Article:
Nimble and flexible, brokerage firms are designed to provide shippers with capacity when and where they need it by leveraging their relationships with carriers across all modes of transportation.
Their job, however, is becoming more difficult because of tightening truckload capacity, a result of several factors:
- The rapid uptick in freight volumes;
- The perceived impact of CSA 2010 and other regulatory factors on the pool of qualified drivers;
- The dramatic reduction in owner-operators from the 2009 recession;
- The reluctance of truckload fleets to invest in more capacity, and the fact that virtually every large truckload fleet shed capacity during the recession — and haven’t added it back.
All of this has put shippers in a dilemma, shifting more and more loads to rail intermodal, which is putting pressure on rail capacity.
The net effect is that the pool of go-to capacity that brokers tap is tight — and is likely to only get tighter. Brokerage firms are not immune to the capacity crunch. So the question that shippers need to ask becomes: What is the best way to work with brokers to secure the capacity I need?
The answer, in many cases, is that the typical relationship will have to change. First, make sure you choose a broker that is best positioned to see your freight through the capacity crunch. Second, put away any commitment issues you might have had with brokers in the past and establish a relationship with them before there is a real capacity crisis.
Brokers aggregate customer loads and carrier capacity to create leverage in a tight network. That’s a good thing. But brokers that are part of a larger transportation company can also leverage their existing network of assets to provide an additional safety net for shipments.
Those brokers that shippers will benefit most from also serve as a valuable source of information. They can provide data about what happens in certain markets, identifying trends and opportunities that shippers don’t have access to independently. They understand how fuel prices are impacting certain parts of the country or how carriers are balanced or imbalanced into or out of certain regions. For example, as brokers track rising import volumes on the West Coast they can alert shippers in advance about the pressure this will place on truck capacity. This gives the shipper a decision opportunity to re-route away from a capacity-constrained market. They may also choose to implement a port diversification strategy to insulate against capacity shortages.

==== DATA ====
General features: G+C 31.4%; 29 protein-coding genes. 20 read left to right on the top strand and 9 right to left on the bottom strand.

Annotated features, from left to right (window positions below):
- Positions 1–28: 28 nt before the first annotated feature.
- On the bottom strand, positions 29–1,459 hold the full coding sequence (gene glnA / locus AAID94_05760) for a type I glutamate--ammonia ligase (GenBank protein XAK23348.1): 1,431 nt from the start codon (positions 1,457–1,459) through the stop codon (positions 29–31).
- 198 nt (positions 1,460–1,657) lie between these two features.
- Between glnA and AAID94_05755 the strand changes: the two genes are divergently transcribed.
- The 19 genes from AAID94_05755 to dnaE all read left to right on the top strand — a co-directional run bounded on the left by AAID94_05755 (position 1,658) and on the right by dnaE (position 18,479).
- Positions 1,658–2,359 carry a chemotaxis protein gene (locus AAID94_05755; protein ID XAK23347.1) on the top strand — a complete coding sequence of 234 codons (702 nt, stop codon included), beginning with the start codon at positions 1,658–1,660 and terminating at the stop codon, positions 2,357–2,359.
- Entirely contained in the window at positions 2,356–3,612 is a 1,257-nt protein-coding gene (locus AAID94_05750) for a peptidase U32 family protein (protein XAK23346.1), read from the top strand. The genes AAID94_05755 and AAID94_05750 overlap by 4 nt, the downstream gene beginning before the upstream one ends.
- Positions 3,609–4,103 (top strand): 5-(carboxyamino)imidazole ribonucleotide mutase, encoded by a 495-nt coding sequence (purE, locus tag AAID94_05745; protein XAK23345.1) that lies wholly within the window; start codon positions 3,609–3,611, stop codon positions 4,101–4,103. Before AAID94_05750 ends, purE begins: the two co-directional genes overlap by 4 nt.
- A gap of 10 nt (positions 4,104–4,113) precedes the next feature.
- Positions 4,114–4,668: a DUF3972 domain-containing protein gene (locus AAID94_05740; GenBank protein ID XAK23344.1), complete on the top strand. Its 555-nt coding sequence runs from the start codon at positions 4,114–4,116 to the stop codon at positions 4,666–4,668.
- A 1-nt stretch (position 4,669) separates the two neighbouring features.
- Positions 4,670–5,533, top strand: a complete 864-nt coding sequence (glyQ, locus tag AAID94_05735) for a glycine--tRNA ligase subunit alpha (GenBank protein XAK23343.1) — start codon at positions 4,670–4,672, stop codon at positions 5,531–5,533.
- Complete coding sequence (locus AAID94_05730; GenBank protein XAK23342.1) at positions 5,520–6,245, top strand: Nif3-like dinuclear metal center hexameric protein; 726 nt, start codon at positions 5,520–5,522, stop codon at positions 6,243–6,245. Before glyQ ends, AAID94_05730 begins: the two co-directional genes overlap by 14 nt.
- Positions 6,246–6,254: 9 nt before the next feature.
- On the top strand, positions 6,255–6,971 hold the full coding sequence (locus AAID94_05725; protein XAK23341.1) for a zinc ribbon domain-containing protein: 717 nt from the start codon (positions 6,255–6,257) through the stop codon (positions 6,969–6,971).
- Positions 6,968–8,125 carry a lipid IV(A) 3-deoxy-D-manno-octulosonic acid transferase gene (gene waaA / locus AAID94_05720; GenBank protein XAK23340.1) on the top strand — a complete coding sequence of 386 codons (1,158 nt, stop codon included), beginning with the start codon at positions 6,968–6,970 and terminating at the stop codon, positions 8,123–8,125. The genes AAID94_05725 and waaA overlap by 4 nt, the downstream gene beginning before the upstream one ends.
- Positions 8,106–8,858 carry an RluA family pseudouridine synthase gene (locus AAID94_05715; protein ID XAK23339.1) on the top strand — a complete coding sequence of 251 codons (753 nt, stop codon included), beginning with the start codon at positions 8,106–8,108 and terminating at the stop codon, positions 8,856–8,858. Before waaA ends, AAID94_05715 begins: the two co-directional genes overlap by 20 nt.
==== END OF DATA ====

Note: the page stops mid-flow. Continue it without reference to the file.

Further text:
Working with a broker that offers programs and services designed to help its carriers succeed is also indicative of its commitment to keeping capacity in the market. By offering their carriers discounts on fuel purchases and programs that help them better manage their cash flow, brokers are helping them stay in business. For the shipper this means added confidence and peace of mind that capacity will be there when they need it.
Moving from a transactional relationship with a broker to one that is viewed as a long-term strategic expansion of a shipper’s own transportation networks is prudent. Those shippers who have formed a long-standing relationship with a brokerage firm will be in a better position than those who call on the spot. Why? It comes down to supply and demand. If you’re not first in line (or even in line), you stand to lose the available capacity to those who formed the relationship before you. With that said, it’s important to interact with your broker regularly to share information about your freight capacity needs. If you aren’t working with a broker yet, engage one via organizations like the Transportation Intermediaries Association (TIA) and other forums.
According to analysts at Wolfe Trahan, 77 percent of respondents to its second quarter 2011 “State of the Freight” survey expect truckload capacity to be tight, which is the highest number since the capacity crisis of mid-2004. Market trends point to capacity becoming even more constrained as the year progresses.
With the right broker, particularly those with reliable transit times and superior customer service, the best-prepared shippers can avoid costly delays by leveraging their broker’s equipment, coverage and competitive pricing. Most important, they can mitigate risk to their bottom lines by maintaining access to reliable capacity that will ensure their supply chains continue to operate without disruption.
Tommy Barnes is President of Con-way Multimodal, a division of Con-way Inc.’s operating unit Menlo Worldwide Logistics. Barnes joined Menlo Worldwide in 2000 as transportation project manager and became president of Con-way Multimodal in 2010.